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The menace of intellect.

The menace of intellect.
March 22, 2014, 07:53:44 PM
People assume intellect is good. Like most assumptions, this is highly suspect.
Intellect attempts to make sense of things.
Making sense of things is really only a drive towards comfort.
What if things make no sense, and are not meant to?
What is sense, anyway?

People like to feel comfortable. In fact, they often demand it.
Truth is, they don't have any clear idea of what comfort is, let alone how to obtain it.
Intellect takes what is, and changes it, in order to make it comfortable.
Unaware that there is comfort only in the way things are, before rendering them something they are not.

It is good to embrace discomfort. By doing so, one gains a clear idea of what comfort is.
Without this clarity, comfort is the absence of life, even while being not-yet dead.

Re: The menace of intellect.
March 22, 2014, 10:51:08 PM
Not to get all semantic, but intellect is really just one of the tools in man's rational toolbox. It can be used to rationalize complex ideas into comfortable (politically correct) ones, as you mention, but it can have a variety of other uses.

With respect to whether or not everything can be made sense of, I think it can. However, so much merely lies outside of the human capacity to make sense of it (maybe even the capacity of any possible organism).

Everything you said from "What is sense, anway?" on is correct, though, and insightful.

Re: The menace of intellect.
April 09, 2014, 01:04:29 AM
The trouble with intellect is one that is inherent to it. It can only go so far.
It runs out of context in realms where intellect does not exist.
It ceases to be relevant.

Intellect can intellectualize what happens right up to death. Then it dies.
It can theorize, but it can not know.
It can cause rockets to blast into space, and can collect data relative to material things.
But it can not know the nature of the non-material.

It can grasp the nature of energy, in an abstract way, and the interiors of distant suns, but therein lies its limit: it grasps. Like a dream, clear as day, upon waking. If you reach for it, it recedes. Grasped at, it is gone.

Soul is not limited to life/death. It can exist anywhere, forever. It can know.
What are those little quanta that so intrigue science?
Why do scientists get so caught up in trying to apply their intellects to these quantum particles?
All they can do is theorize, and maybe destroy a few, experimenting with them.

Too small to be vulnerable. Too wise to receive harm. Too incomprehensible for the intellect to grasp.
Consider quanta, and you consider God.

Re: The menace of intellect.
April 09, 2014, 03:48:19 PM
There are limits to what the rational mind can process. It can't process complex systems with large amounts of dependent variables. But it's good at understanding representative samples under the proper constraints.

It's one thing to understand these limits, it's another to devalue the mind since it is a dimension of the human experience equal in value to the heart and the will.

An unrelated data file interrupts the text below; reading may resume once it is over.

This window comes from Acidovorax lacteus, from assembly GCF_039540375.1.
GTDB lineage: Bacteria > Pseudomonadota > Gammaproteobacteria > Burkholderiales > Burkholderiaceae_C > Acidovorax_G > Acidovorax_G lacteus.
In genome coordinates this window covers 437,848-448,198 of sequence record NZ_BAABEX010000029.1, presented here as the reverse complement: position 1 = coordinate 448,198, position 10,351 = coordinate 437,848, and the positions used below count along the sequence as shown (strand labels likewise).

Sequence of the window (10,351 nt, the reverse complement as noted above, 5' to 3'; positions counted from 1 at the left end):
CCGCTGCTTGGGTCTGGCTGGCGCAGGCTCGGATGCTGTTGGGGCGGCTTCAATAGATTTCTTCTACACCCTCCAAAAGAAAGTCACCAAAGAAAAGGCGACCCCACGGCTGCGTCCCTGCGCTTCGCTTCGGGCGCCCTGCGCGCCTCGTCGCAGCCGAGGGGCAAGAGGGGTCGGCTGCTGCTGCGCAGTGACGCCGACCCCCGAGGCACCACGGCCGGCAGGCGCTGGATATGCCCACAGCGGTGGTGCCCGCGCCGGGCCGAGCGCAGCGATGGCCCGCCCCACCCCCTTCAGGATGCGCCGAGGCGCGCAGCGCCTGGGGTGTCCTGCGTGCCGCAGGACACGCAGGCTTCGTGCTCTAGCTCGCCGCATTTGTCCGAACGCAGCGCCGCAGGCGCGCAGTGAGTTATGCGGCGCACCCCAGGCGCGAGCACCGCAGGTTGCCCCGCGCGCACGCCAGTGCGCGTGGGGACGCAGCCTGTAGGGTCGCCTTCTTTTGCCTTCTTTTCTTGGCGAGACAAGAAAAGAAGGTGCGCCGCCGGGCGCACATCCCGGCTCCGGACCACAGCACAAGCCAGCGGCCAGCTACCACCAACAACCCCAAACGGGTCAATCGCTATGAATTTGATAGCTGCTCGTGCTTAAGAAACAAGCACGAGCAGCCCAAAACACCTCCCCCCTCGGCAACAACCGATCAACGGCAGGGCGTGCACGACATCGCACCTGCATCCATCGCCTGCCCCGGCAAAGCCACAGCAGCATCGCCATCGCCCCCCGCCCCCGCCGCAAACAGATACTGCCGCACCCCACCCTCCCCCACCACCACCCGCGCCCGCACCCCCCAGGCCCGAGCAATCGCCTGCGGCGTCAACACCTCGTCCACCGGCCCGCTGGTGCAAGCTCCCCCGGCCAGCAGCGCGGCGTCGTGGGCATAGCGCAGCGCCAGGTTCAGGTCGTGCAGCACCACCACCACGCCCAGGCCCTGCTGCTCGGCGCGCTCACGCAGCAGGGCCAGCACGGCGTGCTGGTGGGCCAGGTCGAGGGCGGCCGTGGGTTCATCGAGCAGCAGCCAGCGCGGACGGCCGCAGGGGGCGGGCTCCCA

Re: The menace of intellect.
April 09, 2014, 04:18:57 PM
Mind, spirit and body together complete our ability to realize experiences. Remove one and our experiences are deprived.

Re: The menace of intellect.
April 09, 2014, 06:02:44 PM
There's nothing wrong with intellect, when it knows its place.
The problem is that it very often doesn't.

Re: The menace of intellect.
April 09, 2014, 06:24:55 PM
When that happens is contingent but its along a specific pattern of development.

Re: The menace of intellect.
April 09, 2014, 10:53:03 PM
Development, or retrograde entropy?
Perspective is everything.

Re: The menace of intellect.
April 10, 2014, 11:47:55 AM
This reminds one of Nicholas of Cusa.

"Nicholas begins with a single trope or symbol to lay out the parallels between his teachings in the three books, that of the “maximum.” God is the absolute Maximum; the universe is a created image of God, the “contracted” or restricted maximum. Christ unites the first two as the Maximum at once absolute-and-contracted. “Contraction” is a metaphor for the finite statusstatus of creatures, all of whom are limited images of God. “Absolute” is used in its etymological sense of “free from” (ab-solutus) to characterize God's infinity. As absolute maximum God is both unlimited and transcendent, unreachable by human conceptions that measure the limited or contracted realm of moremore and less. Once Cusanus conceptualizes human knowing as measuring, he proposes that our knowledge also cannot measure exactly the essence of any limited thing. A fortiori, when it comes to the unlimited God, Nicholas asserts that “there is no proportion between finite and infinite.” The infinite God remains beyond our ken. Human efforts to understand the depth and implications of this assertion are what will render our ignorance “learn-ed.”"


Re: The menace of intellect.
April 10, 2014, 02:14:11 PM
Interesting post. Even more than interesting, because it employs intellect to demonstrate the limits of intellect.
That is probably the first time I have ever seen intellect refer to itself as limited, and thus humble itself before what it can not know.
When a man knows there are things he can not know, he opens himself to a different realm of knowing.
He moves from mind-knowing to knowing-without-mind.